Is My Puppy CRAZY? A Short Guide to Puppy Behavior

Attention, struggling puppy parents! Do you have a bad case of the puppy blues?  Check out this free guide.

Last updated July 1, 2021

Ah, puppies. Everyone loves puppies, right?

But many people are confused by their puppy’s behavior. People often experience a sort of “culture shock” when they introduce a new baby dog to their household. Has your new ball of fluff got you wondering if all her crazy antics are normal? Here’s a quick guide to what’s normal, what’s not, and what may be an indicator of illness.

It is normal for puppies to:

Chew on you. And chew on your children. And chew on the cat.

Chew on furniture, your phone, your socks, your kids’ toys, your electrical outlets – I think you get the picture. Puppies chew. A lot. It’s how they explore the world. It’s up to you to teach them the appropriate things to chew on and how not to draw blood when they play with you. (This is one of the topics we cover in Puppy Survival School)

Jump up – Well, how else is she supposed to get your attention? You’re much taller than her, after all. Try training her to sit when she wants attention instead of jumping.

Have the attention span of a gnat – You may be playing with your puppy one minute and have her be completely distracted by a shiny thing or a dust bunny the next. Don’t worry – her attention span will grow as she grows. Here are some puppy training games to help keep her interested.

Pee on your expensive new rug – Dogs aren’t born knowing they shouldn’t pee on the funny-looking “grass” that just happens to be in your house. She’s not being bad. You just need to work on her house training some more.

Ignore you – Whgthg kj nksgti gisng,gsksgk, ampglwe kgjksgs, kksjge. Hsgkskssg? Grlmnkg!

Oh, sorry. You didn’t understand what I was saying just there? Your puppy doesn’t understand your language, either. She doesn’t yet know that those words coming out of your mouth have any meaning. That’s what training is for!

Not come when called – See above. Many people seem to think that their puppy should instantly know to come when called right out of the box, so to speak. Nope! You gotta teach her to come when called.

Be different from any other puppy you’ve ever met – Even within the same breed, dogs do have different personalities. Don’t assume your new golden retriever puppy to be just like that golden retriever you had growing up.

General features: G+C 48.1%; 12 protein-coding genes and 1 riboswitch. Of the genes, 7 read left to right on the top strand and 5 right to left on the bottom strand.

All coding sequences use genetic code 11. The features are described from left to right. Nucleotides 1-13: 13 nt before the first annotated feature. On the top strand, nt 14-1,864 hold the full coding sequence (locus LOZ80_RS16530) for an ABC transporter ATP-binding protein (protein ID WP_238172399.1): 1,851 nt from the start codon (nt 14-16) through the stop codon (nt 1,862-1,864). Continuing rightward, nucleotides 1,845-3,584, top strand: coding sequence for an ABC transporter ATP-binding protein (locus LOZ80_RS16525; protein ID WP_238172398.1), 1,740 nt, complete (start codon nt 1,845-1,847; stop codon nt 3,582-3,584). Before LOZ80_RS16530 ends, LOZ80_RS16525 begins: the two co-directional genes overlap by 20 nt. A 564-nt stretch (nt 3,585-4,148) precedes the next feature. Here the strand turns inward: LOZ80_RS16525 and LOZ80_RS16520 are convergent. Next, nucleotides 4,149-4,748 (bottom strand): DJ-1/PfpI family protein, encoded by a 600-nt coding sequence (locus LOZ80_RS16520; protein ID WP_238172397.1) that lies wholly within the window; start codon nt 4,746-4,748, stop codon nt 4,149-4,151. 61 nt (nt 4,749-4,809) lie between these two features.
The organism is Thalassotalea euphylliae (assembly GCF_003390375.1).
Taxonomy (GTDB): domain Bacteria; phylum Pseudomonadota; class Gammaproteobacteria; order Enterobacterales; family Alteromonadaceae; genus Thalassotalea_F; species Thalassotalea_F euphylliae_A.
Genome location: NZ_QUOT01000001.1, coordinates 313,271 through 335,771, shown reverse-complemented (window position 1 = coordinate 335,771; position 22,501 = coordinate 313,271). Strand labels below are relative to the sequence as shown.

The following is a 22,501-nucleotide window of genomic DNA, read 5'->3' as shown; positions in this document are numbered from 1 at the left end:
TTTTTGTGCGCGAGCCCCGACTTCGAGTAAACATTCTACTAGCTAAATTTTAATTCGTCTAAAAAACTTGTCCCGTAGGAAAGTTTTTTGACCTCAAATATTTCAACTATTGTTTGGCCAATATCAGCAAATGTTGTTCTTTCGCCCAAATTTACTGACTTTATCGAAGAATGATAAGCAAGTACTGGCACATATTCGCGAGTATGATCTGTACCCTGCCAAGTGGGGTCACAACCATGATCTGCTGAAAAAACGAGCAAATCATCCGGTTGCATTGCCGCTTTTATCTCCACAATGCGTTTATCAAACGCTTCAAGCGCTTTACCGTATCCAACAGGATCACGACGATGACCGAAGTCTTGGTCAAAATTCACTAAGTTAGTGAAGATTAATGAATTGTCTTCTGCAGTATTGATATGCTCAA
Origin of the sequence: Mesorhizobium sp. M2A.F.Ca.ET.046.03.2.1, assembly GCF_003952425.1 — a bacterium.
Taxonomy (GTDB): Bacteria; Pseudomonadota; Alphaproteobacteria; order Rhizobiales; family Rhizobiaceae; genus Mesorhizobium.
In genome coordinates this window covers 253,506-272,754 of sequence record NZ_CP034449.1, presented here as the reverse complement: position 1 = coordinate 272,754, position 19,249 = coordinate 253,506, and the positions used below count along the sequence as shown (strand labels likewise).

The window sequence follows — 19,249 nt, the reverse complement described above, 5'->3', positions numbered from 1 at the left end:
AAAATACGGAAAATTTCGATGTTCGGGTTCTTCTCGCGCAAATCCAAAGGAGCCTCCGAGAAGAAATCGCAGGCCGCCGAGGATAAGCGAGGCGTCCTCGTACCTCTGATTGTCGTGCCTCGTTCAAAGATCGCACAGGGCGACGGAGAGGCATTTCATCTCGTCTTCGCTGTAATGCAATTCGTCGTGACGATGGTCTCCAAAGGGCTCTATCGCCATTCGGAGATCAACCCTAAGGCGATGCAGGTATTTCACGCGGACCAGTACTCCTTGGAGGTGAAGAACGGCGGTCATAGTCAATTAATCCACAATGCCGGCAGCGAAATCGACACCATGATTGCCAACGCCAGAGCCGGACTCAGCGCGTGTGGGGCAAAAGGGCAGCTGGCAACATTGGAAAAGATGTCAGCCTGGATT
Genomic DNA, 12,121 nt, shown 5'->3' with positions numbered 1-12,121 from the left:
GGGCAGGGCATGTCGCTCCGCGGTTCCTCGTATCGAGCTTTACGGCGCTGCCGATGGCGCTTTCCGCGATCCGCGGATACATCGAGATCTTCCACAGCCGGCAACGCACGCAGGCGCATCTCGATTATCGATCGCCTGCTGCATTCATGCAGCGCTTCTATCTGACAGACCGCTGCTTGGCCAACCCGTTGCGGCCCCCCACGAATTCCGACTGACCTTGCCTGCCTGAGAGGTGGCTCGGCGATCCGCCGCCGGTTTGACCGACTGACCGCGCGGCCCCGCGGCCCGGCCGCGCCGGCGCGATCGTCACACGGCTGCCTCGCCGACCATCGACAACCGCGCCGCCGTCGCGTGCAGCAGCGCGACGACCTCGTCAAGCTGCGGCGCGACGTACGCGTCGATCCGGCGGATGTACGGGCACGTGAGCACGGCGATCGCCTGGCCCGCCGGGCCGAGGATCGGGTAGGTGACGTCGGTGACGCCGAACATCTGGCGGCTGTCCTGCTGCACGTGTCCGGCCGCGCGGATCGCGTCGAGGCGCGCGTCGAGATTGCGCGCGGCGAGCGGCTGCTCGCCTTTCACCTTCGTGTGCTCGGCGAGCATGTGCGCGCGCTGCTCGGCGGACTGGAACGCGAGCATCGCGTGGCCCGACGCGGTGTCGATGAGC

Not sleep through the night – At least for the first few nights with your new pup, expect to get very little sleep at night. She’ll probably howl and carry on (this is a scary new experience, after all). She’ll also need some 3AM potty breaks. Fortunately, this phase doesn’t last as long in puppies as it does in human babies.

Occasionally get a crazed glint in her eye and start running around the house at high speeds – You’ve just witnessed the mysterious phenomenon known as “the zoomies.” Puppies often outgrow this, so get it on video while you have the chance.

Become a whole new kind of crazy around age 6-9 months – Welcome to life with your teenage puppy! See: Surviving Your Dog’s Teen Months.

Watch out if your puppy:

Guards her food dish/toys/furniture – If your puppy growls or snaps when you approach her stuff or try to move her off the furniture, you’ll need to work on that. This is a pretty common behavior in puppies, and nothing to panic about, but you’ll still need to work on it before the pup gets older. See: A Practical Guide to Dealing with Your Dog’s Resource Guarding or Food Aggression.

Is very shy/fearful – It’s normal for your puppy to be a little nervous when you first bring her home. But if she continues to cower, hide, shake or bark when approached by you or anyone else, this is a fear issue that needs to be addressed.


Get your puppy checked out by a vet if:

She’s vomiting or has diarrhea that lasts more than a couple hours – These are signs of potentially fatal, fast-moving puppyhood diseases.

She’s very low energy/lethargic – Puppies sleep a lot, but shouldn’t want to sleep all day.

Persistently chewing a particular part of her body – Like her tail or paws.

She growls/complains when touched in a specific area of her body – This could be a behavior issue or a medical issue. Get a vet’s opinion.


Learn everything you need to know about puppy behavior and training in Puppy Survival School

This comprehensive online program will teach you:

  • How to tell when a puppy is stressed
  • What behavior is okay when dogs interact with each other, and when you should intervene
  • Everything you need to know about how puppies play
  • How to tell if your pup is more fearful than normal – and what to do about it
  • And a whole lot more

Click here to learn more.

Free guide: Survive the puppy blues so you can actually enjoy life with your dog

“I knew getting a dog would be hard work, but I was not prepared for THIS.”

Sound familiar? You might be in the “What The **** Was I Thinking?!” phase.

This is the part of getting a new dog where everything is terrible and you think you made a huge mistake. You might even be tempted to rehome your pup, even though you never thought you’d be the kind of person who would do that.

This free, instantly downloadable guide will:

  • Show you just how not-alone you are in feeling this way, so you can stop feeling guilty.
  • Explain why this happens and why it’s so unexpectedly hard.
  • Teach you what to expect in the three phases of the new-dog adjustment period.
  • Help you stop panicking so you can make it to the good parts of dog life.
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